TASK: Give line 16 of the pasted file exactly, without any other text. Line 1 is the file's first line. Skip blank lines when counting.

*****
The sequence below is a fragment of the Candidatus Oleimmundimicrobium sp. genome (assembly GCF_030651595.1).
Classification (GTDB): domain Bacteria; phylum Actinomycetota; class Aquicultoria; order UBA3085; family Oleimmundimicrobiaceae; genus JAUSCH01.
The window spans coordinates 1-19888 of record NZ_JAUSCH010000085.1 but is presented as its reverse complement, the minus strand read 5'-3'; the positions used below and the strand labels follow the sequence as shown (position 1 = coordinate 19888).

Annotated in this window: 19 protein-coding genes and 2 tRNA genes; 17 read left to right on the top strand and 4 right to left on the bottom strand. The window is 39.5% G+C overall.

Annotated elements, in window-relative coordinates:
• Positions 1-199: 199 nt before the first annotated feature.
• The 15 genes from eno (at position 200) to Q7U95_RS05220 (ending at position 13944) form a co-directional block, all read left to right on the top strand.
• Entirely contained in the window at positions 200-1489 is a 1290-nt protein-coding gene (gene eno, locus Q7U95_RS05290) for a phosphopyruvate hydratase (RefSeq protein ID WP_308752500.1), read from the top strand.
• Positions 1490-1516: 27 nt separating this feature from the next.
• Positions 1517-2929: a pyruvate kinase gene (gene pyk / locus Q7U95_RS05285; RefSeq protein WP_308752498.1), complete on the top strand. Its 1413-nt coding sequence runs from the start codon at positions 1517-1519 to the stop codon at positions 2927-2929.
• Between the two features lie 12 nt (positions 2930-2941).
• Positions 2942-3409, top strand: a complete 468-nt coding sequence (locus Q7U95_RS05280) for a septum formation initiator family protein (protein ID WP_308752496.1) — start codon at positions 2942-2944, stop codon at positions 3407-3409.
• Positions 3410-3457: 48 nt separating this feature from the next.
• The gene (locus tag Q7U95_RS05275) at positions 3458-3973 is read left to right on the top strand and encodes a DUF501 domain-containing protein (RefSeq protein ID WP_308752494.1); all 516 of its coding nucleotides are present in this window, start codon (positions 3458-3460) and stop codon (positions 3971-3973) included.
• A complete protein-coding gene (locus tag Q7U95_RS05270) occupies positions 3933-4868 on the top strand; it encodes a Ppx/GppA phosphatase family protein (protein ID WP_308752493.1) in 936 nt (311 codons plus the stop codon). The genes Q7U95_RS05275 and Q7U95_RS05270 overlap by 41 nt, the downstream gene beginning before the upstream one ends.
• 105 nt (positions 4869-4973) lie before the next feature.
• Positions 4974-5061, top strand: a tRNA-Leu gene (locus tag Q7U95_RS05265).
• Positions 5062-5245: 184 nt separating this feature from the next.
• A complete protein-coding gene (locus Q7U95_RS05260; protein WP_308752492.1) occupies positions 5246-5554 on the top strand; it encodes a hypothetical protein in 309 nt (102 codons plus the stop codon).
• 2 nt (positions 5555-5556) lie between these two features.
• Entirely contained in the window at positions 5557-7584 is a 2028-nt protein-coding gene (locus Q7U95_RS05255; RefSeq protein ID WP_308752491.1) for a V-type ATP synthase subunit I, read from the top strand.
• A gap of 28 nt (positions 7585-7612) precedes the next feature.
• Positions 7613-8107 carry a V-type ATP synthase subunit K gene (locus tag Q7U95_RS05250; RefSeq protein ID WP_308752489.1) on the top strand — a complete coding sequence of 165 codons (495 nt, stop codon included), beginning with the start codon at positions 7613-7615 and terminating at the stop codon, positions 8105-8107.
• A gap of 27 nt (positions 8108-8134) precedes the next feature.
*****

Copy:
• 105 nt (positions 4869-4973) lie before the next feature.